Pharma Focus Europe

Jazz Pharmaceuticals Granted European Commission Authorization for Enrylaze® in Treating Acute Lymphoblastic Leukemia and Lymphoblastic Lymphoma

Friday, September 22, 2023

Jazz Pharmaceuticals plc (Nasdaq: JAZZ) has recently obtained marketing authorization from the European Commission (EC) for Enrylaze® (JZP458), a recombinant Erwinia asparaginase, or crisantaspase. This approval permits the use of Enrylaze as a part of a multi-agent chemotherapeutic treatment for acute lymphoblastic leukemia (ALL) and lymphoblastic lymphoma (LBL) in both adult and pediatric patients aged one month and older who have developed hypersensitivity or silent inactivation to E. coli-derived asparaginase.

Asparaginase is a critical component of multi-agent chemotherapy for ALL, but about 30% of patients develop hypersensitivity to E. coli-derived asparaginase, which can disrupt or delay their treatment. Enrylaze, previously approved as Rylaze® in the United States and Canada, offers an alternative asparaginase option. It is derived from Erwinia bacteria using advanced recombinant technology and exhibits a safety profile similar to other asparaginase products.

Professor Carmelo Rizzari, from the University of Milano-Bicocca, Italy, emphasized the importance of completing a full course of asparaginase treatment for improved patient outcomes, making Enrylaze a valuable option for such cases.

Enrylaze can be administered via intravenous infusion (IV) or intramuscular injection (IM) and follows either an alternate-day (every 48 hours) or a Monday/Wednesday/Friday (MWF) dosing schedule. Its recombinant production ensures a scalable supply, eliminating the need for reconstitution in clinical settings.

The EC's approval is based on data from a Phase 2/3 trial conducted in collaboration with the Children's Oncology Group (COG), involving 228 pediatric and adult patients with ALL and LBL who developed hypersensitivity or silent inactivation to E. coli-derived asparaginase. The study assessed both IV and IM administration routes and relied on maintaining nadir serum asparaginase activity (NSAA) levels at or above 0.1 U/mL to determine efficacy.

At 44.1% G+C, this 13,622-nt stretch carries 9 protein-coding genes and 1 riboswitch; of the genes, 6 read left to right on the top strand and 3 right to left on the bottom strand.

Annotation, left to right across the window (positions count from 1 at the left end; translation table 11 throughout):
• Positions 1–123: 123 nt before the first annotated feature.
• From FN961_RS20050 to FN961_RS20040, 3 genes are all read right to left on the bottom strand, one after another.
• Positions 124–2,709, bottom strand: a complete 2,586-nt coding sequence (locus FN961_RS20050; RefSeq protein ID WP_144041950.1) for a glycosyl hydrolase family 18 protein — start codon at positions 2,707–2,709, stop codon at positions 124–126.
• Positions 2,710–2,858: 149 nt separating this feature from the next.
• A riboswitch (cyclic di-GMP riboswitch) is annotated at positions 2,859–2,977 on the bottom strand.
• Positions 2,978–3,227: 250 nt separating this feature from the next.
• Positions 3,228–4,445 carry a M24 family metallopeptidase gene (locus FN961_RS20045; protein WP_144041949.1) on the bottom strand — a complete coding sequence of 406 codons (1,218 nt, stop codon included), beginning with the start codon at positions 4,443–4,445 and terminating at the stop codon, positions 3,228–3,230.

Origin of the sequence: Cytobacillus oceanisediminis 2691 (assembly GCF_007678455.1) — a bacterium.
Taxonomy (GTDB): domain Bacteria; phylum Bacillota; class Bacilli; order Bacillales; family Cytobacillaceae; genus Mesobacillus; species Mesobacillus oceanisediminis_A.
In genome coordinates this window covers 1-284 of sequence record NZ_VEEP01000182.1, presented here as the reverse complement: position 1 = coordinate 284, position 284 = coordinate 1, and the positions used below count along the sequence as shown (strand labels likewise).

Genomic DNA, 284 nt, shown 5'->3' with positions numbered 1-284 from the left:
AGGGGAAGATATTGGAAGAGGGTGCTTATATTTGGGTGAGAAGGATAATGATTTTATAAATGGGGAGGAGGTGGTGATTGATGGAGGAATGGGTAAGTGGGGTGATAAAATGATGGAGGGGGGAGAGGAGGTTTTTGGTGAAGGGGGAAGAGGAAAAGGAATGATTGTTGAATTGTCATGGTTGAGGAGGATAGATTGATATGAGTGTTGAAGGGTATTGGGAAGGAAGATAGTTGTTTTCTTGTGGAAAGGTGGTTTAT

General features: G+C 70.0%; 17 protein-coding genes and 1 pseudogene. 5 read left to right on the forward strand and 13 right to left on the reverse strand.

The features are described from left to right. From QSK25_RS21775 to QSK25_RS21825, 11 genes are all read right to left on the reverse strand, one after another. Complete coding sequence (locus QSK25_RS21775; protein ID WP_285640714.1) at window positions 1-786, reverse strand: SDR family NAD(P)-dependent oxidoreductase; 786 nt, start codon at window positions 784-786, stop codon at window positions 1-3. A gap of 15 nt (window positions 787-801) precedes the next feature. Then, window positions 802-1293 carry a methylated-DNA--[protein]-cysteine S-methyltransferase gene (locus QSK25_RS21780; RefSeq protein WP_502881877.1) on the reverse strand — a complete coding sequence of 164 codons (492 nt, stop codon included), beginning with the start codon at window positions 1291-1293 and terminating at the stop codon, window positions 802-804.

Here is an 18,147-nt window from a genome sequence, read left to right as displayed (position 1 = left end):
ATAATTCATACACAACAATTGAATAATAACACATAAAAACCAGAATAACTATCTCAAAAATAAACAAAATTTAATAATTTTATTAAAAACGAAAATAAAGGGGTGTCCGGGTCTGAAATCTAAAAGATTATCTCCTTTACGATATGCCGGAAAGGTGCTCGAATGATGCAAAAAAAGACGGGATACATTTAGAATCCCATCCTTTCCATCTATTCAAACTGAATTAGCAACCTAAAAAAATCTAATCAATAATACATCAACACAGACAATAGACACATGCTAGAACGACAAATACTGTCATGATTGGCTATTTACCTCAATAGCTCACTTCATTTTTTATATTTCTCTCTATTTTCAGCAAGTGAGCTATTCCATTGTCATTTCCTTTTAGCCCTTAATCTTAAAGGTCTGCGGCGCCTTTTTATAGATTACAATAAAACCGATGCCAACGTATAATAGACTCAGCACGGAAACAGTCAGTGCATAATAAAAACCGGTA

Results showed that for IV administration (25/25/50 mg/m2 MWF), 89.8% of patients maintained NSAA levels ≥ 0.1 U/mL at 48 hours after a dose, while 40% did so at 72 hours post-dose. IM administration (25/25/50 mg/m2 MWF) achieved sustained asparagine activity in 95.9% of patients at 48 hours after a dose and 89.8% at 72 hours post-dose. Other dosing schedules were based on pharmacokinetic and response rate observations.

Regarding safety, the profile of JZP458 was consistent with the reported safety information for ALL/LBL patients receiving asparaginase with combination chemotherapy. Common adverse reactions included anemia, vomiting, thrombocytopenia, neutropenia, and more, with febrile neutropenia, pyrexia, vomiting, and sepsis being the most frequent serious adverse reactions.

The EC's approval extends to all European Union Member States, as well as Iceland, Norway, and Liechtenstein.

For comprehensive information on Enrylaze, including side effects, dosage, contraindications, and precautions, please consult the Summary of Product Characteristics.

Enrylaze (JZP458), also known as Rylaze® in the United States and Canada, is the sole recombinant Erwinia asparaginase derived from a Pseudomonas fluorescens expression platform. It is approved for use in multi-agent chemotherapeutic regimens for ALL and LBL patients who have developed hypersensitivity or silent inactivation to E. coli-derived asparaginase. JZP458 was approved by the U.S. Food and Drug Administration (FDA) in June 2021 and became commercially available in July of the same year in the U.S.

The EC's approval was based on clinical data from a Phase 2/3 study, which included 228 patients with ALL or LBL who developed hypersensitivity or silent inactivation to E. coli-derived asparaginase and had not previously received Erwinia-derived asparaginase. This study aimed to evaluate JZP458's safety, tolerability, and efficacy, measured through serum asparaginase activity (SAA) levels. The study included two parts, one for intramuscular (IM) administration and another to determine the dose and schedule for intravenous (IV) administration.

Acute lymphoblastic leukemia (ALL) is a rapidly progressing cancer of the blood and bone marrow, primarily affecting children. It is the most common childhood malignancy, with 80% of leukemia diagnoses in children attributed to ALL. Survival rates for pediatric patients have improved significantly over the years due to effective multi-agent chemotherapies that incorporate asparaginase. The estimated incidence of ALL and lymphoblastic lymphoma (LBL) in Europe is 1.28 per 100,000, with 59,100 global cases in children in 2017.

Asparaginase is a vital component of multi-agent chemotherapy in ALL, but about 30% of patients develop hypersensitivity to E. coli-derived asparaginase, necessitating treatment discontinuation or a switch to a non-E. coli-derived asparaginase preparation. Patients who do not receive asparaginase due to hypersensitivity or those who do not complete their prescribed doses often experience poor outcomes.

Lymphoblastic lymphoma (LBL) is a rare, aggressive subtype of non-Hodgkin's lymphoma, primarily affecting teenagers and young adults under 35. It represents 25-35% of NHL cases in childhood and adolescence. LBL is characterized by rapid growth and early spread to different body parts.

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